4 Jun 2014

Call to reject bid to leave Rena on reef

6:26 pm on 4 June 2014

A hapu in the Bay of Plenty said the regional council needs to quickly reject an application to leave the wreck of the Rena where it is before more environmental damage happens.

The Rena in April 2013

The Rena in April 2013 Photo: RNZ

The owners, Costamare, believe it is too risky to move what remains of the container ship, which grounded off the coast of Tauranga on 5 November 2011, and have formally applied to leave it where it is.

Bay of Plenty Regional Council deputy chief executive Eddie Grogan said the council will take all the time it needs and is allowed to consider the application.

The Rena is continuing to shift after it hit the reef. Ngai Te Hapu spokesperson Buddy Mikaere said every time it does so debris and ongoing leaching of contaminants puts more of the environment at risk.

Maritime New Zealand has a statutory notice in place which declares the ship remains hazardous and a second requiring it to be secured and taken away. Both notices can be changed or removed if resource consent is approved.

A spokesperson for Costamare, Hugo Shanahan, told Radio New Zealand's Morning Report programme on Wednesday a plan is in place to contain any debris or oil which comes from the ship in the next 10 years at the owner's expense.

"If it degrades and breaks up over time, what you are seeing there is a structure that is not going to float. You are talking about heavy chunks of steel. The scope of work the salvers have been focused on has been to remove the potential for any future flotsam."

However, Mr Shanahan said it was possible small amounts of oil might reach the shore as the wreck degrades.

The company earlier said a tropical storm had forced the wreck deeper into the ocean - prompting its request to leave it there indefinitely despite a Maritime New Zealand order hanging over the ship.

The Tauranga community, meanwhile, is standing behind its demand that the Rena wreck be removed. However, mayor Stuart Crosby said the odds are stacked against them.

"It's a bit like taking a knife to a gunfight. We're grossly under-resourced in terms of a community. The insurers, salvers and owners have put together quite a formidable team with a lot of documentation yet to be released."

Mr Crosby said the conditions of any RMA decision to leave the wreck would still need to be clarified, and argued the proposal by the owner to leave the Rena was purely financial.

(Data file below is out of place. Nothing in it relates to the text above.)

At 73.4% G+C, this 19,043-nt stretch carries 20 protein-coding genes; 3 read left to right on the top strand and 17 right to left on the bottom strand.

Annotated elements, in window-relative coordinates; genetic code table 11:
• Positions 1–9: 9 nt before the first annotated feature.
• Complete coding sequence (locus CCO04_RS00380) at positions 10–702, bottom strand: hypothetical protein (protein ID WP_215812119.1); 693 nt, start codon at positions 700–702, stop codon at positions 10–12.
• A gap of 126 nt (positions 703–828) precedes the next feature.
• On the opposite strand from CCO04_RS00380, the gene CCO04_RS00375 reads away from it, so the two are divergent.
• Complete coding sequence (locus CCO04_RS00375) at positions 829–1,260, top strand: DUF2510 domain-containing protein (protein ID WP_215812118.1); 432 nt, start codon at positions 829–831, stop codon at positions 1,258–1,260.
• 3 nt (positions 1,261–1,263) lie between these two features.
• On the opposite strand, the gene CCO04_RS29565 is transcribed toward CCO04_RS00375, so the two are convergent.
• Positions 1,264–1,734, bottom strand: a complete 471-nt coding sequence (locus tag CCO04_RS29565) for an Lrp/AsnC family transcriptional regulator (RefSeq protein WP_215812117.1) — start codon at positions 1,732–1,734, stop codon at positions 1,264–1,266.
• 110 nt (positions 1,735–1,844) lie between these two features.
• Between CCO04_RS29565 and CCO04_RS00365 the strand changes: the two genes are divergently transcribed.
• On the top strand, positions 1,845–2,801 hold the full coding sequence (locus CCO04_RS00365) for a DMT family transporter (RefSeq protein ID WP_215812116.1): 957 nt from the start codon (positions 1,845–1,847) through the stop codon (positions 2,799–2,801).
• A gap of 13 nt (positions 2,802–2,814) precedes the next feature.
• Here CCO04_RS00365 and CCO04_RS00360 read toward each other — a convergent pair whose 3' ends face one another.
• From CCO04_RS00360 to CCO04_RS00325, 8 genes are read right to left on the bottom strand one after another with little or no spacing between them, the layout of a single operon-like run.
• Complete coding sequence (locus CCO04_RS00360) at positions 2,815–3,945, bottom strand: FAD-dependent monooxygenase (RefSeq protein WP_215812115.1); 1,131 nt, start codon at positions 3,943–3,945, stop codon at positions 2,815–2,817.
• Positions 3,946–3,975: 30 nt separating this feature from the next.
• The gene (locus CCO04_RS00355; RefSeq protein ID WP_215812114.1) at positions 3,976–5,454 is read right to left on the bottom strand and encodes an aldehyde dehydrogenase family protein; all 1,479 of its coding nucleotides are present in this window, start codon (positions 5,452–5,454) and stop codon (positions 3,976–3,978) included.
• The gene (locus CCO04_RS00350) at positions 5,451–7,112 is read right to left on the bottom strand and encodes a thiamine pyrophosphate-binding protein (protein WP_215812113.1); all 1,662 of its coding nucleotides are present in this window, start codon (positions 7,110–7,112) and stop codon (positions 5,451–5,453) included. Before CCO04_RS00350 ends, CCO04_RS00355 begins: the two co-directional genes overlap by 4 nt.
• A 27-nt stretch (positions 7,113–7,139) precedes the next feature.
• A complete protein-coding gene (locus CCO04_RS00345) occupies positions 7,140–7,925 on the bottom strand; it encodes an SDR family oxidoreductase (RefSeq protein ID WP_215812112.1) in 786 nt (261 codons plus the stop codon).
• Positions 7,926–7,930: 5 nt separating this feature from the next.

"They've spent, they claim, between $350 million and $400 million which is a lot of money, probably one of the most expensive wreck removals in world history, and I suspect the insurers are putting incredible pressure on them just to get out."

A Bay of Plenty business owner claiming $25,000 in compensation because his earnings dropped after the grounding plans to support the application to keep the wreck on the reef. Fatboy charters owner Russ Hawkins says the Rena has growth all over it and can't see how removing it will help the ecosystem.

The Bay of Plenty Regional Council says it will open public submissions.

The impact of Lusi

Tropical storm Lusi, which struck the Bay of Plenty in March, changed the position and condition of the wreck, according to a new underwater sonar survey provided to Costamare, and its insurer, the Swedish Club.

The survey, by Roger King of TMC Marine Consultants, said the ship's accommodation section lay in deeper water than before the storm; roughly 20 to 50 metres below the surface.

"The aft section has rotated on the stern, so it is now lying further to starboard and has been significantly weakened, presenting an even greater safety risk and technical challenge for ongoing salvage operations," he said.

Hugo Shanahan said for those reasons they had applied for the resource consent to leave it there.

It is not yet known whether the resource consent application will be heard by the regional council, the Environment Court, or a higher court.

On the upside, the ship's movement has helped expose container and cargo debris that had so far proved too difficult to access; a barge and a new crane will be used to recover debris and part of the ship structure weighing up to 10 tonnes.

Then, a dive team and possibly even a powerful magnet will be brought in to scour the debris area.

The Rena's bow was dismantled in February 2013.

The Rena's bow was dismantled in February 2013. Photo: RNZ